You have a training plan in the book; what’s it like?
It’s really designed so someone can start from scratch and be able to work up to a half marathon within four months. It’s a very holistic approach, broken it down into phases. The first phase is getting your brain around it: Why am I doing this? It’s important to start with a vision. The next phase is dedicated to working on your technique. You can’t do a marathon on training alone; it has to be based on really good movement patterns. No other training programs have this focus on technique. So then you move into the conditioning phase, where you build up mileage. And the next phase is mastery—in which you find the specifics of that course, like hills and flat sections, and mimic them in your training. So you’ll go into race day knowing exactly what to expect.
You talk a lot about aiming to take 170 to 180 steps per minute? Why is that important?
It’s the most efficient cadence. If your cadence drops below 170, it generally means you’re spending too much time on the ground and are burning too much energy just supporting your body weight. And if your cadence is too high, it usually means you’re using your leg muscles too much to propel yourself.
So even though the legs should just be supporting you, not powering your run, is it still important to do some weight-training exercises to strengthen your leg muscles?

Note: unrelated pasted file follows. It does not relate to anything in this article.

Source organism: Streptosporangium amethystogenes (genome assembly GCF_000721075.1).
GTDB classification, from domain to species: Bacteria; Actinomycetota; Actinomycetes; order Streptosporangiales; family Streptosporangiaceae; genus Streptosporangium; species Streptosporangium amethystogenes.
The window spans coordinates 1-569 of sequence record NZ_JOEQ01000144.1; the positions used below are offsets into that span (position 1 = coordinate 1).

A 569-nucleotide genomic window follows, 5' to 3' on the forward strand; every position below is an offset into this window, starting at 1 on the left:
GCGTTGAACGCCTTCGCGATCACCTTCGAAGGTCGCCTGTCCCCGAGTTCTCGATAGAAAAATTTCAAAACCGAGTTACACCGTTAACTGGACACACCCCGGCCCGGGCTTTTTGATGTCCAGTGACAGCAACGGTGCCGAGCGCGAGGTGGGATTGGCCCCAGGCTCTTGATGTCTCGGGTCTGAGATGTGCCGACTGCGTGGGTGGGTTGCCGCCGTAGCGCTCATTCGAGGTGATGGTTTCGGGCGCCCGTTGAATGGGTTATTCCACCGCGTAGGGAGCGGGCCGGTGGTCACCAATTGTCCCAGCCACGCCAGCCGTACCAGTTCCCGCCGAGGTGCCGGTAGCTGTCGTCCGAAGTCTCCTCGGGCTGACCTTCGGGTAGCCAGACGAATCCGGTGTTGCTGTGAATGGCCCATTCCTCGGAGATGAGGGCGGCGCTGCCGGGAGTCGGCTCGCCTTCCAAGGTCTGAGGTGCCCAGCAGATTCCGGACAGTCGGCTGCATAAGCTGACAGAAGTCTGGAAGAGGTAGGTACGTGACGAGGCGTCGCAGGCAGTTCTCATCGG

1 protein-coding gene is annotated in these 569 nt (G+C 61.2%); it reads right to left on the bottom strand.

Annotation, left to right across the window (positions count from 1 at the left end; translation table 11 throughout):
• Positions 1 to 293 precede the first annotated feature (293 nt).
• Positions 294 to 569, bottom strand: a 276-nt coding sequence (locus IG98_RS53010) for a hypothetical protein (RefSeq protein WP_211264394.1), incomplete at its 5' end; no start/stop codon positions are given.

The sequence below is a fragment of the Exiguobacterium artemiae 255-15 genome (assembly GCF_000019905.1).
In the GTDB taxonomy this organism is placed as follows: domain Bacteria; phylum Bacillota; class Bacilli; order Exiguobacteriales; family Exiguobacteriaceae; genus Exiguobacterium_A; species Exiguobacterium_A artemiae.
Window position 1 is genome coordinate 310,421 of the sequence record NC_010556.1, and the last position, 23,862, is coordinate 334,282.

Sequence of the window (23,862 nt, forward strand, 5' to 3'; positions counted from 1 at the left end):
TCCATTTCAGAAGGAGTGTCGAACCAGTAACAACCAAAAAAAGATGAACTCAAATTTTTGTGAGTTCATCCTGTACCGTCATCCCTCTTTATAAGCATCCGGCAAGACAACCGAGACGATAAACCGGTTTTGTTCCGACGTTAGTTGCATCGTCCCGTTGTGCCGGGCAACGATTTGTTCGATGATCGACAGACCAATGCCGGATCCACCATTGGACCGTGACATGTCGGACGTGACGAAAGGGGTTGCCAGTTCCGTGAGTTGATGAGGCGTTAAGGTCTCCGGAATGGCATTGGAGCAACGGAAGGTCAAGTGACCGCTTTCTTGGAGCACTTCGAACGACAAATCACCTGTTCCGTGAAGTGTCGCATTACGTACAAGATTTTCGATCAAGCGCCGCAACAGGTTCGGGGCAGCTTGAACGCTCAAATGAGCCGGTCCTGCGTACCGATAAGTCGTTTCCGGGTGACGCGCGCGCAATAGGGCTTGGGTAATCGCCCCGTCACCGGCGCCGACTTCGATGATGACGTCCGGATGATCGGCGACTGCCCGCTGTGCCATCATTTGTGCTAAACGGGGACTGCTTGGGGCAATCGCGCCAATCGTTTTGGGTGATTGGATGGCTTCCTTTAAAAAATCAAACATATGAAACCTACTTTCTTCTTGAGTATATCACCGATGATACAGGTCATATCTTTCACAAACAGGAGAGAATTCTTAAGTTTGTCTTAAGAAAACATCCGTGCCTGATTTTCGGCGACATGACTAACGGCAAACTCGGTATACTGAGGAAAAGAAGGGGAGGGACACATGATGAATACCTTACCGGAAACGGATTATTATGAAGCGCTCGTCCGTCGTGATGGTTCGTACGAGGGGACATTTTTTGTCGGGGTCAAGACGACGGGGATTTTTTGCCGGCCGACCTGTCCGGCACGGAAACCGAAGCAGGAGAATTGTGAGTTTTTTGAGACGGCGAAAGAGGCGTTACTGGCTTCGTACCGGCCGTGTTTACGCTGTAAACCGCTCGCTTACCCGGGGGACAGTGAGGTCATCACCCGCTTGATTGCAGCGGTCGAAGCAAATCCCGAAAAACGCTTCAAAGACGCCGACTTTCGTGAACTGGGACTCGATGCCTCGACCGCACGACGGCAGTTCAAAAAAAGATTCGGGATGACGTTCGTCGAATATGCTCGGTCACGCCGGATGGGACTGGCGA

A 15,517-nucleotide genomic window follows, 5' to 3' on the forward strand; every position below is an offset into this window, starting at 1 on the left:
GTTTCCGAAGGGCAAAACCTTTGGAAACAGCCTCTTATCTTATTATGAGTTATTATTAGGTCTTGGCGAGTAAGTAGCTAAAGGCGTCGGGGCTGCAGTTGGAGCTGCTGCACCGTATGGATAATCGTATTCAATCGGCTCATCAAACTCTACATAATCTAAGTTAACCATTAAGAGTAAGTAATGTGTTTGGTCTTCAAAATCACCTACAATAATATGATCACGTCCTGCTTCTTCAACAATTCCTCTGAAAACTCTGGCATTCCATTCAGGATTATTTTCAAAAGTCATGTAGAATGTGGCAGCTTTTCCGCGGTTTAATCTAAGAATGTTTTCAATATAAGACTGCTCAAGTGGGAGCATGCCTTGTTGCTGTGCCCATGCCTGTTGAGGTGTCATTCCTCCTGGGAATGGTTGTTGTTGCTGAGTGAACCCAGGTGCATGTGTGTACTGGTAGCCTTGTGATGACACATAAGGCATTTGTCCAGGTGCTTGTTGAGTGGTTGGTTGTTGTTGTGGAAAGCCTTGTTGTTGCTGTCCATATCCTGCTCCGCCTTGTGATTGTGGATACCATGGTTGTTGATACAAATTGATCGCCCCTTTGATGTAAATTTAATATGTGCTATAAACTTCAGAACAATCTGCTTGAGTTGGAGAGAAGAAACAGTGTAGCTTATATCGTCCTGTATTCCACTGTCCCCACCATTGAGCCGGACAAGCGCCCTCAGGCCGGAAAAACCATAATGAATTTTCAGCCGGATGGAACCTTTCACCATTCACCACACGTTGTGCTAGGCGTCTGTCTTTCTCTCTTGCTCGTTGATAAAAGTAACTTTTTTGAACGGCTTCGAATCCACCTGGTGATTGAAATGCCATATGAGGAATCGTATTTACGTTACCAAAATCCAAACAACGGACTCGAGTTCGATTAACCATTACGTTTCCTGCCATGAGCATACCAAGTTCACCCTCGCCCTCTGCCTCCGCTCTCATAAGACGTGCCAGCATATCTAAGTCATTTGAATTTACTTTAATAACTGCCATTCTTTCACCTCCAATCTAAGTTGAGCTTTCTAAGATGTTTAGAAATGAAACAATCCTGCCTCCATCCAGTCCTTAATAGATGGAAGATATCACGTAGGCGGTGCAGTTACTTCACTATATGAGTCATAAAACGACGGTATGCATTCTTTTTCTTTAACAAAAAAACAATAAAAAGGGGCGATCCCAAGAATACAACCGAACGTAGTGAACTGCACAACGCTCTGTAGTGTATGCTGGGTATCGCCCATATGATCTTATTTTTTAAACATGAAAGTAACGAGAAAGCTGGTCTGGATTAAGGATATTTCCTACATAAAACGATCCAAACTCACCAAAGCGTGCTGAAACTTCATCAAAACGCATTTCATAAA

No, not necessary. The only time it’s necessary is if you know you have a weakness, like weak ankles; then you need to strengthen the area. But you don’t need stronger leg muscles to run faster. I do, however, encourage people to stretch after their runs—that will help you gain a little range of motion.
Do you think weight-training could be detrimental to running?
Sometimes it can shorten your muscles and reduce your range of motion. Weight lifters don’t have any range of motion. For running long distances, you need to have more relaxed, sinewy muscle.
Strengthening your core must be a big focus with ChiRunning, though. Any moves you recommend?
Planks, bridges, and I love light crunches—rather than doing sit-ups, you just pull up the upper body and hold it; this is great because it’s an isometic exercise and leaning forward is isometric as well. You could also just stand next a couch, rest your quads against the highest point, then lean forward and hold it.
You say that a speed interval “is not about trying to run faster. It’s about creating the conditions for speed to happen.” Will you explain what you mean by that?
There’s a number of things when you do a speed workout, you’re not doing it necessarily with the goal of getting faster but the goal of increasing my range of motion, by teaching your legs to kick back farther. You don’t want to reach forward with your legs; that’s overstriding. That’s a danger. The feet should land as close to under your center mass as possible. You want to relax your hips so your legs can swing farther while working on your balance, so you can lean forward more.
Check out Chirunning.com for more info and training plans.